Good lord, Australia, stop pelting your Prime Minister with sandwiches. I mean, unless that's a sign of respect down there, which given everything we know about that country it probably is.
Today the Times prints a recipe for "tomato salad on a roll," in which the final recipe instruction is this: "Cover sandwiches with a clean dish towel and wait for an hour or so before serving." (Sure, they want the sardines and garlic to "marry" and whatever, okay, sure, I get it, it's just: it's hot and I'm hungry.)
Here's my very own summer tomato sandwich recipe!
1. Get some bread, toast it lightly, just a little.
2. Put tomatoes (preferably little ones, and yellow, and cut in half) and torn basil, with some olive oil and salt and pepper, on one piece of bread. Put some mozzarella [...]
Would you like to learn how to make the most delicious sandwich available to eat in New York City? It's easy and not very expensive.
First, go to one of the noodle shops called Xi'an Famous Foods. This is a chain that started in Flushing Queens (locations at 41-28 Main Street and 133-31 39th Avenue), but now has two outposts in Manhattan: one in Chinatown, just north of East Broadway, on the outside of the East side of the base of the Manhattan Bridge—this is the one I usually go to. And one in the East Village, at 81 St. Mark's Place.
The delightful Pret A Manger sandwich shops which have taken Manhattan by storm in the last decade—in the days when they were backed by McDonald's—began in London. When Pret first showed up here, they went a bit screwy: apparently there was just too much mayo for New Yorkers and they overextended themselves and had to close stores. But they recovered—with new financial partners—quite nicely, and are a happy addition to New York City's lunch options. And back home, in London, Pret is more omnipresent than Starbucks is in New York. Why, sometimes you can see three Prets from a roundabout!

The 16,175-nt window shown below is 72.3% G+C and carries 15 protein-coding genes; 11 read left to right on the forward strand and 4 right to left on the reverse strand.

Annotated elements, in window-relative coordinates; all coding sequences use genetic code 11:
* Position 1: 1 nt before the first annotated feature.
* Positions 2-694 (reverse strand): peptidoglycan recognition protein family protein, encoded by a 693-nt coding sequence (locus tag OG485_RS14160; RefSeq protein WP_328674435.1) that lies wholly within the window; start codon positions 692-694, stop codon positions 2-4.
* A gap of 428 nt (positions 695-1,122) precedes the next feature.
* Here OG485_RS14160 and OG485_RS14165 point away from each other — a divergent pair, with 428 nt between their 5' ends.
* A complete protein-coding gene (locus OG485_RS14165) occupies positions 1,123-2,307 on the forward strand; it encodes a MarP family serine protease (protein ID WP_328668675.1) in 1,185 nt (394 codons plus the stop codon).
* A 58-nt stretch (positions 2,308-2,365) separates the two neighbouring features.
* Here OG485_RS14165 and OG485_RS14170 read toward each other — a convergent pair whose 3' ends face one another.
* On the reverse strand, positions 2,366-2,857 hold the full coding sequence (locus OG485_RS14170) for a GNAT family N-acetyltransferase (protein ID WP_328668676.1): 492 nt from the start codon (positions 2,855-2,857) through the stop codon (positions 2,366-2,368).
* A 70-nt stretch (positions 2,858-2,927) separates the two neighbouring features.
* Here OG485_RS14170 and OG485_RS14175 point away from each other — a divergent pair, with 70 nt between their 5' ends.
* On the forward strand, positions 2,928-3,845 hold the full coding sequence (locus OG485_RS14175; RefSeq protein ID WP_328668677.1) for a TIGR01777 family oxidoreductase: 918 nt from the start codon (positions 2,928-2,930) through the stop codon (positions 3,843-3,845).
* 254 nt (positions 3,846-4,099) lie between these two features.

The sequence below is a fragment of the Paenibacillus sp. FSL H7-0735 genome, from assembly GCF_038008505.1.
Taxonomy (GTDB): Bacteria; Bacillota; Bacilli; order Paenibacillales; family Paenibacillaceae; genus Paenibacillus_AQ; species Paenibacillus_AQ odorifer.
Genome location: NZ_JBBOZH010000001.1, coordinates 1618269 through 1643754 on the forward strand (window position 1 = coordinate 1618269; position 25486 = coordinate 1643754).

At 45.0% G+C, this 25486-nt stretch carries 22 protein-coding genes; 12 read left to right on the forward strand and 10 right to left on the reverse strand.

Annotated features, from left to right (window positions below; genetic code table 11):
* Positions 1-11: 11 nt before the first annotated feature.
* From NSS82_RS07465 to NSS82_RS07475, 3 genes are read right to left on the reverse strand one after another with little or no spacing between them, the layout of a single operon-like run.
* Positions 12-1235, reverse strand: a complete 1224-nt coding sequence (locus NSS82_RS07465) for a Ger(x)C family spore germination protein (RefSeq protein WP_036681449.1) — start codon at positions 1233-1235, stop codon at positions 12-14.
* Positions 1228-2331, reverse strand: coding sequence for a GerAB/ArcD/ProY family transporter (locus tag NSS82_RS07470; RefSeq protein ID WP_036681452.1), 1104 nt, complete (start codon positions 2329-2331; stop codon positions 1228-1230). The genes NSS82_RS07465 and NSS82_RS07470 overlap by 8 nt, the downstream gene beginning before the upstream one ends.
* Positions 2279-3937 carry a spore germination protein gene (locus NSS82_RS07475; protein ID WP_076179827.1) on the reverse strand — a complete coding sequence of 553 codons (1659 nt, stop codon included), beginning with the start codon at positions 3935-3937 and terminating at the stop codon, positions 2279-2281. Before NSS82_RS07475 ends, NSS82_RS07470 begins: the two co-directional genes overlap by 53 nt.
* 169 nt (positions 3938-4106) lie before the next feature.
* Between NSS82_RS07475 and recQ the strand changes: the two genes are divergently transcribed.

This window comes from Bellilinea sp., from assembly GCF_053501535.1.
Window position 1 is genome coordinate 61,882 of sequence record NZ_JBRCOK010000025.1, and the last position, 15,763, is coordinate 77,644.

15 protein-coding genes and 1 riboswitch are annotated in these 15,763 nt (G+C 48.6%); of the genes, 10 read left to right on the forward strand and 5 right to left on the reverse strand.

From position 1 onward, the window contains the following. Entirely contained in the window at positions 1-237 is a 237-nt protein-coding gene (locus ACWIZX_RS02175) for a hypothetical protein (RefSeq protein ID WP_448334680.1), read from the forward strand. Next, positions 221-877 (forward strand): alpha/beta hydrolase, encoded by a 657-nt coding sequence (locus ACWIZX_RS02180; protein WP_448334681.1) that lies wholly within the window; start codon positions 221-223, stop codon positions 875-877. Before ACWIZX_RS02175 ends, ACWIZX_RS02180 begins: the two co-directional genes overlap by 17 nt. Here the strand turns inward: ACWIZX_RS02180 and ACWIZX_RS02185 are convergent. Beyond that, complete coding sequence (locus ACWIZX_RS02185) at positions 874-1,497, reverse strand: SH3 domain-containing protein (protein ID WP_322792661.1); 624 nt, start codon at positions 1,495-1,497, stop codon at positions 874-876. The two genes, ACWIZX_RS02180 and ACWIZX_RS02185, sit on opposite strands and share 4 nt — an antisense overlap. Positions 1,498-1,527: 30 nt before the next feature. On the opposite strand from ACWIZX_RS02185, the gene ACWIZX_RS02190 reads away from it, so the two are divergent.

And inside the Prets of London… uh, WE AMERICANS [...]
"It's often said men think about sex every seven seconds. But a study shows that they daydream about sleep and food just as much – if not more."
I have been wondering about Denny's Fried Cheese Melt ever since I first heard of the bread/American cheese/mozzerella sticks concoction earlier this week. Why pair American cheese with the mozzerella sticks, and not something more compatible like, say, provolone? Why does the official image of the sandwich make it seem like the cheese within each layer is completely unmeltable, thus food-styling away one of the biggest competitve advantages of the grilled-cheese sandwich as opposed to, say, a BLT? (Hands up if you thought those were chicken fingers inside the sandwich.) Will the marinara sauce have any spice beyond salt in it? And, perhaps most importantly, how would it stack [...]
A series about foods we miss and our quests to recreate them.
I have no idea why the chicken wing was the food to make it out of Buffalo. I mean, I understand the appeal, but its ultimate success is baffling when you consider my beloved hometown’s other signature dish—the beef on weck, which, were this a right world, would be the Buffalo food on every bar menu. It’s a very simple sandwich: roast beef and horseradish, but it’s the roll that’s key. It requires kummelweck, which is hard to find outside of western New York, and that might be what's held the beef on weck back from world domination.[...]
"The quality of sandwiches offered to police during this summer's riots has emerged as one of the top complaints from frontline officers involved in tackling the disorder, a report has revealed…. Officers complained in 'vast numbers' about the choice of sandwich fillings from the catering teams, saying tuna, chicken and egg sandwiches which have a 'limited shelf life’ left them exposed to the risk of food poisoning and were 'disgusting after sitting around in a warm van'."
"They weren’t thinking about fusion per se. They were thinking about New York and approaching terroir, a French concept usually applied to the climate and natural harvest of a given area, in a new way. What ethnic foods had come to co-exist in, and define, the terroir of this city? The answer: Almost every kind. Their take on chicken fra diavolo gets some of its heat from sriracha, an Asian pepper blend. It sits on a slick of un-Italian yogurt." —Frank Bruni's article about Torrisi Italian Specialties in this weekend's Times Magazine starts out seeming like a profiley thing about a hit restaurant, but gets into a more [...]
The grease purveyors at KFC have sold nearly 10 million bread-free Double Downs since the conglomeration of bacon, chicken, and special sauces made its debut a mere five weeks ago. The "promotional sandwich" was supposed to be removed from the chain's menus on May 23, but executives — clearly realizing that the only innovation that can get as much ink as the Double Down is a potentially horrifying one involving a blended drink that's named after a pun on the old percussion term "chicken shake" — have decided to keep them around at least through the end of the summer.